MAGENTA, a town of Lombardy, Italy, in the province of Milan, 16 m. by rail W. of Milan city, 364 ft. about sea-level situated in the midst of rice-fields. Pop. (1901), 8012. It manufactures silks and matches, and is famous for the battle (1859) in which the allied French and Piedmontese defeated the Austrians (see Italian Wars). A memorial chapel and a monument were erected on the battle-field in 1862. A crimson purple aniline dye, discovered about the time of the battle, was given from it the name of “magenta,”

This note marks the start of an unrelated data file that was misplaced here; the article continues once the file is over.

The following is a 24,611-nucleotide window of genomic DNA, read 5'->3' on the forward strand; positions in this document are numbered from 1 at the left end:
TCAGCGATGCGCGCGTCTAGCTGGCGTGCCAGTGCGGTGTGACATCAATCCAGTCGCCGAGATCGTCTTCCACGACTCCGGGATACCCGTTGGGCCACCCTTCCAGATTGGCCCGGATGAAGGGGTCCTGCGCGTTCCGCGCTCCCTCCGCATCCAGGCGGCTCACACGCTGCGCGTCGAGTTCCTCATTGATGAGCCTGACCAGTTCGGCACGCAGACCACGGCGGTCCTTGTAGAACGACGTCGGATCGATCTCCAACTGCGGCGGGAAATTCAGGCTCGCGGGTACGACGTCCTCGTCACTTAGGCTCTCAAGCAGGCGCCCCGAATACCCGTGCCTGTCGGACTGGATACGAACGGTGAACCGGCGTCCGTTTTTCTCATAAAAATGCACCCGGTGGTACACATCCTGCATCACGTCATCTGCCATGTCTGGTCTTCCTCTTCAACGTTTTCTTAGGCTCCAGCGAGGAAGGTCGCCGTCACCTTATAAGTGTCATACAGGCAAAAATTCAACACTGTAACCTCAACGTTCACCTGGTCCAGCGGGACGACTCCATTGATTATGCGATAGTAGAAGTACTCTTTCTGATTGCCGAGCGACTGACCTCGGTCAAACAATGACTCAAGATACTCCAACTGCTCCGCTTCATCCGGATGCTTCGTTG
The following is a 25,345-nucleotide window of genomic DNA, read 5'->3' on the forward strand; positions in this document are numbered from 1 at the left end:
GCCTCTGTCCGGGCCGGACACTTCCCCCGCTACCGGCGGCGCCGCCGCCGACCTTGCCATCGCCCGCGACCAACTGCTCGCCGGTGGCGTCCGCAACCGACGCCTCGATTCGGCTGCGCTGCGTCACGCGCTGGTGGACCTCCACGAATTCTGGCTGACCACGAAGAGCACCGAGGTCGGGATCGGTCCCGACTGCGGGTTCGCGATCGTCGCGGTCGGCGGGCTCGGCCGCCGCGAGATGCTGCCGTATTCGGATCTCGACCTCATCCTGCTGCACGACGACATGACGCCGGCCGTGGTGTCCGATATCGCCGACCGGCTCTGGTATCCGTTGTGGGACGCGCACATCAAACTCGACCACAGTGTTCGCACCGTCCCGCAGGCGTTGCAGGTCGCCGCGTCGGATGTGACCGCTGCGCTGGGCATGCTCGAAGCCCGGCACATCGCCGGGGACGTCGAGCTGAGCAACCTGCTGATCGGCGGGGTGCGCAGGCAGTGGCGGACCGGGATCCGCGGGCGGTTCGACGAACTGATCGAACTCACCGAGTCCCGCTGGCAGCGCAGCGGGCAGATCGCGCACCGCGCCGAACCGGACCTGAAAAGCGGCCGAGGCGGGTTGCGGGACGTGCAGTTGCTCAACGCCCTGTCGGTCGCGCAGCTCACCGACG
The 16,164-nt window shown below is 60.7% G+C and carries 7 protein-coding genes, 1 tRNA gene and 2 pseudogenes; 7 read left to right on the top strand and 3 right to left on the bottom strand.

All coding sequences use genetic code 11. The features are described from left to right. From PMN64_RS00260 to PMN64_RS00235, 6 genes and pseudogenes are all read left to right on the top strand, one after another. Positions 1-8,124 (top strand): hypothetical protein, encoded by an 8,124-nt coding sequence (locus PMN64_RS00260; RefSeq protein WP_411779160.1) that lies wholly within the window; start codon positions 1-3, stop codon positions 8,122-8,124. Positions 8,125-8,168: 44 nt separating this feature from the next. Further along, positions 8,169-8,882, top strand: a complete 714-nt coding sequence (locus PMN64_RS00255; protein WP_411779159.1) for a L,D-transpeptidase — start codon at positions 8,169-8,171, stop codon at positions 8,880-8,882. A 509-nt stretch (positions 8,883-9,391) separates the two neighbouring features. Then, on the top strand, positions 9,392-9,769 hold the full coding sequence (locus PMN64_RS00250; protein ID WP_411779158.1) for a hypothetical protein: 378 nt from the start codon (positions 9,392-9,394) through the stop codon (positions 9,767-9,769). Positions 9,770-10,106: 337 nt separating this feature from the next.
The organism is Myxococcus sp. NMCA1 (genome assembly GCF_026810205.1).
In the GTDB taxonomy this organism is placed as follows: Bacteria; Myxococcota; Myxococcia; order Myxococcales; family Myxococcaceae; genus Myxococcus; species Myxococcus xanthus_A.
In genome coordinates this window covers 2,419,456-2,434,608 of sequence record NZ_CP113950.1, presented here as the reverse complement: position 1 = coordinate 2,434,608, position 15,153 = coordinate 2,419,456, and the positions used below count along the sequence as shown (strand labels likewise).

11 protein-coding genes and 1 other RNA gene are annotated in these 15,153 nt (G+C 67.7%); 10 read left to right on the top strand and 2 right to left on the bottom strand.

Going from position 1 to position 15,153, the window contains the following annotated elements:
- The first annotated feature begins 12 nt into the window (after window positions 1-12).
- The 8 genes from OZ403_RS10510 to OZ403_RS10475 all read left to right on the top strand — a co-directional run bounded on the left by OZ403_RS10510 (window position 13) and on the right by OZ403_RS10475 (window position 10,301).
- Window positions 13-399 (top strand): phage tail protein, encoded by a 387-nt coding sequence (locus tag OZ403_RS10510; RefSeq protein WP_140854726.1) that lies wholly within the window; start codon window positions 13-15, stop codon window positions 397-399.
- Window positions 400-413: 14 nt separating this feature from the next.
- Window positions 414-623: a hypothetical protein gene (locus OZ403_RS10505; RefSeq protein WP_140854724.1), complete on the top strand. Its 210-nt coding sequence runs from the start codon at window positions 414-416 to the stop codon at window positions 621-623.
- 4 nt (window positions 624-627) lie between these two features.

MAGGIORE, LAGO (Locus Verbanus of the Romans; Fr. Lac Majeur; Ger. Langensee), the most extensive of the lakes that extend along the foot of the Alps in Lombardy, N. Italy. Its area is about 83 sq. m., its length 37 m., its greatest width 5½ m., and its greatest depth 1198 ft., while its surface is 646 ft. about sea-level. It is mainly formed by the Ticino (Tessin) River, flowing in at the north and out at the south end, on its way to join the Po, but on the west the lake receives a very important tributary, the Toce or Tosa River, which flows down through the Val d'Ossola from the mountains around the Simplon Pass. Other important affluents are the Maggia (N.W.) and the Tresa (E.). The upper end of the lake (about 16 sq. m.) is in the Swiss Canton of Ticino (Tessin). Locarno, at the northern or Swiss end, is 14 m. by rail S.W. of Bellinzona on the St Gotthard line. There is a railway along the south-eastern shore, from Magadino (10½ m. S.W. of Bellinzona) to Sesto Calende (36½m.), at the southern end of the lake and 20 m. by rail from Novara. The east shore of the lake is reached at Luino by a steam tramway from Ponte Tresa on the lake of Lugano (8 m.), while the direct Simplon line runs along the west shore of the lake for 15½ m. from near Pallanza past Baveno and Stresa to Arona, which is 23 m. by rail from Novara. On the east shore are Luino (Ital. Luvino) and Laveno. On the west shore are (reckoning from N. to S.) Cannobio, Pallanza, Baveno, Stresa and Arona. Opposite (S.E.) Baveno are the famous Borromean Islands, on the largest of which (Isola Bella) are very remarkable gardens (formed about 1617), wherein many tropical plants flourish abundantly, while south-west of Baveno rises the glorious view-point of the Monte Mottarone (4892 ft.) between Lago Maggiore and the northern end of the Lake of Orta. In the morning the tramontana wind blows from the north down the lake, while in the afternoon the inverna, blowing from the south, prevails. The first steamer was placed on the lake in 1326.